Why So Many Great Vineyards Are On Hills

Running a vineyard is like selling real estate: location is everything.

That’s not news if you’re an adventurous wine drinker and have discovered that wines from snowy hilltops in Germany taste different  from those from sunny California. But “location” isn’t always simple. In the best and worst climates, from the frozen Finger Lakes to Grecian islands, it’s how a vineyard site is situated that makes all the difference.

In the wine biz, the way a vineyard is placed — facing the sun or away from it — is called “aspect,” and it’s a critical element of terroir and grape growing. Terroir is the personality a wine gets from its combination of climate, soils, and winemaking technique, and aspect is centrally embedded in climate. Specifically, aspect refers to the direction — north versus south, east versus west — that a vineyard faces. It can also refer to the slope and elevation of the terrain, two additional factors that influence how hot and thus how ripe grapes get in a given place. The intensity of a region’s climate makes aspect more or less important but wherever grapes are cultivated, aspect plays an important role.

Get the latest in beer, wine, and cocktail culture sent straight to your inbox.

In essence, the particular aspect of a vineyard determines when and how often vines are on the proverbial sunny side of the street. Too much sun and grapes trade their complex flavor molecules for pure sugar, eliminating the acidity that keeps all wine refreshing. But too little sun and wines taste bitter, green, and painfully tart.

In the Northern Hemisphere, southern- and western-facing areas are warmer, and warm earlier in the springtime. This not only ensures ripening in cool vintages, but also prevents against frost damage in early spring.

Especially in cool climates, like Germany, northern Italy, and the Finger Lakes, southerly aspect allows grapes to ripen where they otherwise could not. In these chilly locales, it takes every drop of sunshine just to ripen grapes. As a result, almost all vineyards face directly south to absorb the most sunlight and heat from dawn until dusk. Across parts of Germany and Piedmont, vineyards and bottlings are named for their coveted southern aspect.

Even in regions where grapes ripen easily, aspect still has a dramatic effect. “We tend to think grape variety drives flavor, but it’s location,” says winemaker Chris Howell of Cain Vineyard and Winery in Napa. “Location transcends grape variety every time.”

In the Spring Mountain District of Napa, where Cain’s vineyards are perched on the Mayacamas Mountains, grapes ripen easily. But bowl-shaped slopes and sun exposure vary wildly, making each vineyard block unique.

“I always thought I’d like the north-facing, cooler slopes better in Napa,” says Cain, “But now I appreciate both sides. North and south never have the same flavor, and that’s important in cold years like 2011.”

North-facing and eastern slopes are cooler than southern slopes, because they face less direct sunlight. In many regions, easterly facings are preferred because they receive gentle morning sun, as opposed to the intense afternoon heat that batters west-facing vineyards. In these vineyards, like many in Burgundy, the morning sun quickly dries dew and rain, preventing rot and mold. Southwestern slopes, on the other hand, have cool mornings and face the harsh afternoon sun, which can stress vines in warm climates and sunburn fruit.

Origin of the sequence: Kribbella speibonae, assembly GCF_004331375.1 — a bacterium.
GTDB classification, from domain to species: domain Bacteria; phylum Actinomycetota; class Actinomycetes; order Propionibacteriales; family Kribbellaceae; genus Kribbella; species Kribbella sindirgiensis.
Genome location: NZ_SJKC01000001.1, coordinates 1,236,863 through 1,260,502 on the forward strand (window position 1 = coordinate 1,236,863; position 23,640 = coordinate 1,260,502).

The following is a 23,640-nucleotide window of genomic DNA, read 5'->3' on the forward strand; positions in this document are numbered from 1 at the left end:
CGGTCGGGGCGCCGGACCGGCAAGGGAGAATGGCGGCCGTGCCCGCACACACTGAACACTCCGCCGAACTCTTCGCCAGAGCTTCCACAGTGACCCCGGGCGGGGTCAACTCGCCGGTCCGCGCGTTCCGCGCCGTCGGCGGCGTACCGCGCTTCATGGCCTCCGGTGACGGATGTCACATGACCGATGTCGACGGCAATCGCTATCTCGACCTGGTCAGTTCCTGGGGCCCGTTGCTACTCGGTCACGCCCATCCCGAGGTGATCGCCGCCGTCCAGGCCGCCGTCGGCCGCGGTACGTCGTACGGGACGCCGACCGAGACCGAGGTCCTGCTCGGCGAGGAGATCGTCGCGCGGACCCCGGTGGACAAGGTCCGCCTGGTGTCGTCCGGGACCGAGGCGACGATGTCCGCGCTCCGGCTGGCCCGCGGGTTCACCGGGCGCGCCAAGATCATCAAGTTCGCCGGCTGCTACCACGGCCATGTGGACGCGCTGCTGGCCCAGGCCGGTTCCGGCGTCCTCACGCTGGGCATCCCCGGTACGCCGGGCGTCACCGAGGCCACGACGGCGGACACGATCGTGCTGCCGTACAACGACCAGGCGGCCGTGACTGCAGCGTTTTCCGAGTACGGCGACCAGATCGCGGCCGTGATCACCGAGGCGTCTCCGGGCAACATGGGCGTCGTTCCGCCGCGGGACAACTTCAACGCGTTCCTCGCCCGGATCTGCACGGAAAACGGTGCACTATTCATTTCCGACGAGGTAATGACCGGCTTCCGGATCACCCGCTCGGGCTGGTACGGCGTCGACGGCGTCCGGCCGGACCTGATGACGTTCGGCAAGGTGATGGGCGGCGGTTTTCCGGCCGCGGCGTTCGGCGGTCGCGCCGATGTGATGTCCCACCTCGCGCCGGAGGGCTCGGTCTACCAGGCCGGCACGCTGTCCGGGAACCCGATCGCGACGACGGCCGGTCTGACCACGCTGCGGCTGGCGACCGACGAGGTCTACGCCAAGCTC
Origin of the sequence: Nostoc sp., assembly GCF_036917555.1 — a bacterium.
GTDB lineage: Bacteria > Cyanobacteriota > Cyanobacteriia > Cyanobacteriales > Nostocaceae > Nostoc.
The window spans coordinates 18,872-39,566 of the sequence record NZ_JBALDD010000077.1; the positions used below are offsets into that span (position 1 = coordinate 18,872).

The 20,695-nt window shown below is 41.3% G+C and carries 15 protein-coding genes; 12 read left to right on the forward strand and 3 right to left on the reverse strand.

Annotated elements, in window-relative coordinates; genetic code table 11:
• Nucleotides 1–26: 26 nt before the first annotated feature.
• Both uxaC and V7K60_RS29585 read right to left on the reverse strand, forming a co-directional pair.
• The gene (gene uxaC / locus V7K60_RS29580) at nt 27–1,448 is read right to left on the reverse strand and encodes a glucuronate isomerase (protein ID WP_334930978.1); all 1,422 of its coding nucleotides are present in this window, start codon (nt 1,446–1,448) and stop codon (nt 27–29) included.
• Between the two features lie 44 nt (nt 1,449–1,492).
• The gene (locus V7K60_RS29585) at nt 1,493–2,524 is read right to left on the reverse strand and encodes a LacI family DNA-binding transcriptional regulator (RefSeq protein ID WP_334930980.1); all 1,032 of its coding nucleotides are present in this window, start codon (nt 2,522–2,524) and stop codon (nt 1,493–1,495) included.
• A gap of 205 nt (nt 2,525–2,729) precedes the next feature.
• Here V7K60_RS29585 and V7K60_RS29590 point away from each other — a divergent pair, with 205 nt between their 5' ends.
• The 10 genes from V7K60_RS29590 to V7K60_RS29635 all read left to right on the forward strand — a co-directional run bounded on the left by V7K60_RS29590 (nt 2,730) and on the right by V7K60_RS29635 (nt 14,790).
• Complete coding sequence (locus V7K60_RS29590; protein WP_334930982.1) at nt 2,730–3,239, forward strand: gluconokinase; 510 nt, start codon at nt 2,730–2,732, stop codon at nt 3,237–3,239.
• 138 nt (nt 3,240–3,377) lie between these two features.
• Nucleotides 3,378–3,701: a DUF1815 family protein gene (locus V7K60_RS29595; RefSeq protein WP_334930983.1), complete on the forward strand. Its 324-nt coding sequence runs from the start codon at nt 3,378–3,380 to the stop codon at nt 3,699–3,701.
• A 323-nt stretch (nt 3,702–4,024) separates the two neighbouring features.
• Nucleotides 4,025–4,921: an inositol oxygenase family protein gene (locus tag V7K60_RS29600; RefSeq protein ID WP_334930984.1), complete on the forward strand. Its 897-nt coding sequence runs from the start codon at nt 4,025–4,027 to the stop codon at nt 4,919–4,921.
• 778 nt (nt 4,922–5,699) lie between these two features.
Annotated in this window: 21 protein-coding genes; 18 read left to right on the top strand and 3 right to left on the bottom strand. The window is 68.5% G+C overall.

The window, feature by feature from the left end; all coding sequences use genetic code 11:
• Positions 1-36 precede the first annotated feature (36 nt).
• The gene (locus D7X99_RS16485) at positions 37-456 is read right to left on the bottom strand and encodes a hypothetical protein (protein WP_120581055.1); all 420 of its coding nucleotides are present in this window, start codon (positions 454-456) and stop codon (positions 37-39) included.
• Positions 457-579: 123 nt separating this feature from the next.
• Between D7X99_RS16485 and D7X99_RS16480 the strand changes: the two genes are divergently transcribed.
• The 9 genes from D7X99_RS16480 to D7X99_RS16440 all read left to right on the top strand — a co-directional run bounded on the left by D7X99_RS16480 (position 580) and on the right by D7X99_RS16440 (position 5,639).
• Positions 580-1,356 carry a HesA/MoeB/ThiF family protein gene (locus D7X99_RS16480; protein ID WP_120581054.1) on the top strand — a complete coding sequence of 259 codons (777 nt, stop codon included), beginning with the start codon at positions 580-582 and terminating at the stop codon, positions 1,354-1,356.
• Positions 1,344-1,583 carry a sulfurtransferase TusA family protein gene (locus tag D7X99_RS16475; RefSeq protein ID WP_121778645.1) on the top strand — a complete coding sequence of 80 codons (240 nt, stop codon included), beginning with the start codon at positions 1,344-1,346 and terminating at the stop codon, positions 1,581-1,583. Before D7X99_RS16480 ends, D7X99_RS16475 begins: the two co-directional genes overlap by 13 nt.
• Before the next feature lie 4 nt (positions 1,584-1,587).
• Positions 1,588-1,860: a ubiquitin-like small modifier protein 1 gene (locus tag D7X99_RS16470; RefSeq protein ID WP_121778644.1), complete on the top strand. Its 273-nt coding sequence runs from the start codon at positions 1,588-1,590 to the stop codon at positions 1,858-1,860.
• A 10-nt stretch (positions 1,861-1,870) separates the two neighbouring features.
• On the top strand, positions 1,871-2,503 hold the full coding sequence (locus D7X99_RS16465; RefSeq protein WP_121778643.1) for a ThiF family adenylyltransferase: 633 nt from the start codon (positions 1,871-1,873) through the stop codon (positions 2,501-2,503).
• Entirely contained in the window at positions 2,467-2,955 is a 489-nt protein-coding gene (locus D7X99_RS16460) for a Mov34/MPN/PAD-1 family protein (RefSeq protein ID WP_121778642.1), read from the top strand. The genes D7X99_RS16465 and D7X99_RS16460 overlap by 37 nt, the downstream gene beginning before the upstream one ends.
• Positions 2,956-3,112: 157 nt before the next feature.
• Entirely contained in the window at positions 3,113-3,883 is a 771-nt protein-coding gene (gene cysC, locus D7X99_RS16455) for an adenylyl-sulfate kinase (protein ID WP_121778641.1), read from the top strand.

“Across the great vineyards of the world, not just at Cain, we can see how that morning sun makes a huge difference,” explains Howell. “Barolo is one huge, bowl-shaped hill, and like in Napa, you can taste the difference from one side to the other.”

Aspect and terrain interact in vineyards of all shapes and facings and create microclimates adored (and occasionally dreaded) by vintners worldwide. For example, rolling hills create areas that face sharply east for morning sun, or offer crucial wind protection in cold river valleys. Sharp hillsides, where cold air rushes toward the ground and away from vines, add an extra element of warmth in cooler regions.

“Aspect absolutely creates microclimates,” says Howell. “The spots we harvest first are the most protected from cold winds. Every site and vineyard is different and extremely specific based on the local climate. Depending on location, we might ask, ‘How much wind protection do we want? How much sun do we want?’”

At Cain, where vineyards face every imaginable direction, Howell’s team reacts accordingly. “We always say we can’t pick it all in a day, or even in a week,” he explains. “We picked based on aspect and variety, which is why all of our wines bear a familial resemblance to each other, but are each distinct.”

While Cain’s aspect enhances its wines, cold regions live and die by their aspects, with sunlight equating directly to success. In hot regions, vintners even arrange their rows of grapevines to take advantage of or deflect the sun, and trim the leaves for the same purpose.

When it comes to great wine, it’s not just where the vineyard is planted, but how.